Speech Making – Reasons Why People Don't Listen
Making a speech seems simple. You speak, others listen. However this isn’t always the case, in fact one of the biggest challenges for speakers is getting their audience listen.
If you have to make a speech – you want it to be memorable and successful. If you understand why people don’t listen, you will be more successful at getting them to listen!
Here are nine reasons why people don’t listen to a speech.
1. Message overload.
If you are at a seminar and spend most of the day listening, you simply have too much information in your brain to retain all of it. Most presenters make the mistake – myself included – of putting too much content into their speeches.
Many in the audience are thinking about other issues – when is my pay due, what will I do on the weekend, I must finish that pressing business proposal etc.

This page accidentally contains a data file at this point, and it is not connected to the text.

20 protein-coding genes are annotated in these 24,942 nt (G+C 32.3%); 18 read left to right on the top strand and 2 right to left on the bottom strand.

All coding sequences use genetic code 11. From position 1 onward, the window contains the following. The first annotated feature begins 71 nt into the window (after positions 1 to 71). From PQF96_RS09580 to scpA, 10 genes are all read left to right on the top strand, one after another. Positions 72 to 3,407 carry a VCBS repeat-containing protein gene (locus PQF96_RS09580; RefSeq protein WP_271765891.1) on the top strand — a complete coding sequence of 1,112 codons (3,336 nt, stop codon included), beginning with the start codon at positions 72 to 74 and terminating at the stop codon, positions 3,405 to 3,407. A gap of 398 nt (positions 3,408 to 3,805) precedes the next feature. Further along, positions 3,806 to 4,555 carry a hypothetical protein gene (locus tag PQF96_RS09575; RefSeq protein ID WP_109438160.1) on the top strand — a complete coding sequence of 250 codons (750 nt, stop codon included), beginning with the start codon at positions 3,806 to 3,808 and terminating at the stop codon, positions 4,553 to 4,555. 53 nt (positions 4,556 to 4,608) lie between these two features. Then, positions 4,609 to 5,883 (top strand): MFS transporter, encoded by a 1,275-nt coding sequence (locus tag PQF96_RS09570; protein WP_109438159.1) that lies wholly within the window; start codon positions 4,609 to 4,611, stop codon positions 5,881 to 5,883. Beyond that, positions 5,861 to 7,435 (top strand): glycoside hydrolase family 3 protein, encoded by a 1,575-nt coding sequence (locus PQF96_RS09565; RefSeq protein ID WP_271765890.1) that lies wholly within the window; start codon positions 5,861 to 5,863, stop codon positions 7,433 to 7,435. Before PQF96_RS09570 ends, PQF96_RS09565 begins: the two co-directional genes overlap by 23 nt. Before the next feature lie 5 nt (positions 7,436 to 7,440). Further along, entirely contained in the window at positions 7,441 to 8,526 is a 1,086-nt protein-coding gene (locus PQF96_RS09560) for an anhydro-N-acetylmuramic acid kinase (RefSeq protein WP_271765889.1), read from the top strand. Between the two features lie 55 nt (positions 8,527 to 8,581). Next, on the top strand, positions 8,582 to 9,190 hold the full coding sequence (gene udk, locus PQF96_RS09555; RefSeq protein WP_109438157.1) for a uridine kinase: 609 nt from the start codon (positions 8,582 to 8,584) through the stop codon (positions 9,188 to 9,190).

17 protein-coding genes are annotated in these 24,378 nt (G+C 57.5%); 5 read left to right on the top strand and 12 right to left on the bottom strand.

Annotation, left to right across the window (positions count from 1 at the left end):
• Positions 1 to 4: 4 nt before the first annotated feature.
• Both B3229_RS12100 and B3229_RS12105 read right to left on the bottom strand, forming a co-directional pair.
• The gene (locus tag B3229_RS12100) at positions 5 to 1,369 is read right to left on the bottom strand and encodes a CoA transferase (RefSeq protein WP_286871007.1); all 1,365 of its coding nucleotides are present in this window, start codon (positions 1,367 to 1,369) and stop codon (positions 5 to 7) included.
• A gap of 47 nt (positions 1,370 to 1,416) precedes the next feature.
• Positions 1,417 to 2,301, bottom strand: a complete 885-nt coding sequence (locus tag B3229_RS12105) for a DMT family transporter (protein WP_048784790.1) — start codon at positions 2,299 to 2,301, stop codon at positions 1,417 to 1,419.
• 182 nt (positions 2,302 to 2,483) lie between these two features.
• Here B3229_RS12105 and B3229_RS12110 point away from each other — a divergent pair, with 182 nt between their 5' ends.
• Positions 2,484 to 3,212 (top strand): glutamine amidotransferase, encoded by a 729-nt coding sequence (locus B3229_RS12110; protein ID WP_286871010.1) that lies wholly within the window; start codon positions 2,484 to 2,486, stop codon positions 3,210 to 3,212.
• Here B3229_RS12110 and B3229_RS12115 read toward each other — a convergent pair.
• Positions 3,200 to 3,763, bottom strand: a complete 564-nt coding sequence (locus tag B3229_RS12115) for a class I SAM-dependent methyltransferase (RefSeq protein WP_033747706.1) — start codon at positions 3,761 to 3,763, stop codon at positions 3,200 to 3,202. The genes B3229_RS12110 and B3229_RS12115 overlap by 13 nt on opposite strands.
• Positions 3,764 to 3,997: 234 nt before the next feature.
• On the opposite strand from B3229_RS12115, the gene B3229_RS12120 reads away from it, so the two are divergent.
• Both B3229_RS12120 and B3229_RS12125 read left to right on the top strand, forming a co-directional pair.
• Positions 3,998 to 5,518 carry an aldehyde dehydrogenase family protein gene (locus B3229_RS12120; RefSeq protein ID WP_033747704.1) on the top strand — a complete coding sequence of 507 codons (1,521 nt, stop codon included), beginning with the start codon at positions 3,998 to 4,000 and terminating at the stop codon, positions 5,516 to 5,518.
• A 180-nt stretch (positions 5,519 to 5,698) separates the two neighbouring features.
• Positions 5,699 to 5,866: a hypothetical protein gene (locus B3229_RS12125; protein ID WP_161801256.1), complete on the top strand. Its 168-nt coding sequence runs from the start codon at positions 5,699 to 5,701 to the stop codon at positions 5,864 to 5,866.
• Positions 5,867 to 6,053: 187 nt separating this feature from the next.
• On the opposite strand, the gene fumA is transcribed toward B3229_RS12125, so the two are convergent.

3. Rapid thinking.
How often have you sat in the audience and your mind races ahead? We think at about 600 words per minute. On average, people talk at about 140 words per minute.
Active listening is just plain hard work. When you’re actively listening, your respiration rate goes up and your heart starts to beat faster. Remember people can’t keep it up for long – so give them a break. Use some humour and audience interaction.
5. External noise.
This could be noise from another room you hear or visual noise. Take for example distracting gestures or appearance which can distract the listeners attention.
6. Hearing problems.
Fifty per cent of people have hearing problems. One of the things I learnt from working with the Better Hearing Association is to start a speech with “can everyone hear me clearly”.
7. Faulty assumptions.
The audience assumes you said something you didn’t.
8. Lack of apparent advantage.
The listener does not recognise the benefits. Always highlight the benefits for the audience.
9. Lack of training.
Did you ever take “Listening 101” at School or University. Like anything listening is a skill which must be practiced, whilst some people obtain the practice often others might not be used to attending professional seminars or listening intently for long periods of time.
Source: Adapted from “Looking Out, Looking In”, Harcourt Brace Jovanovich, 1993, p. 253.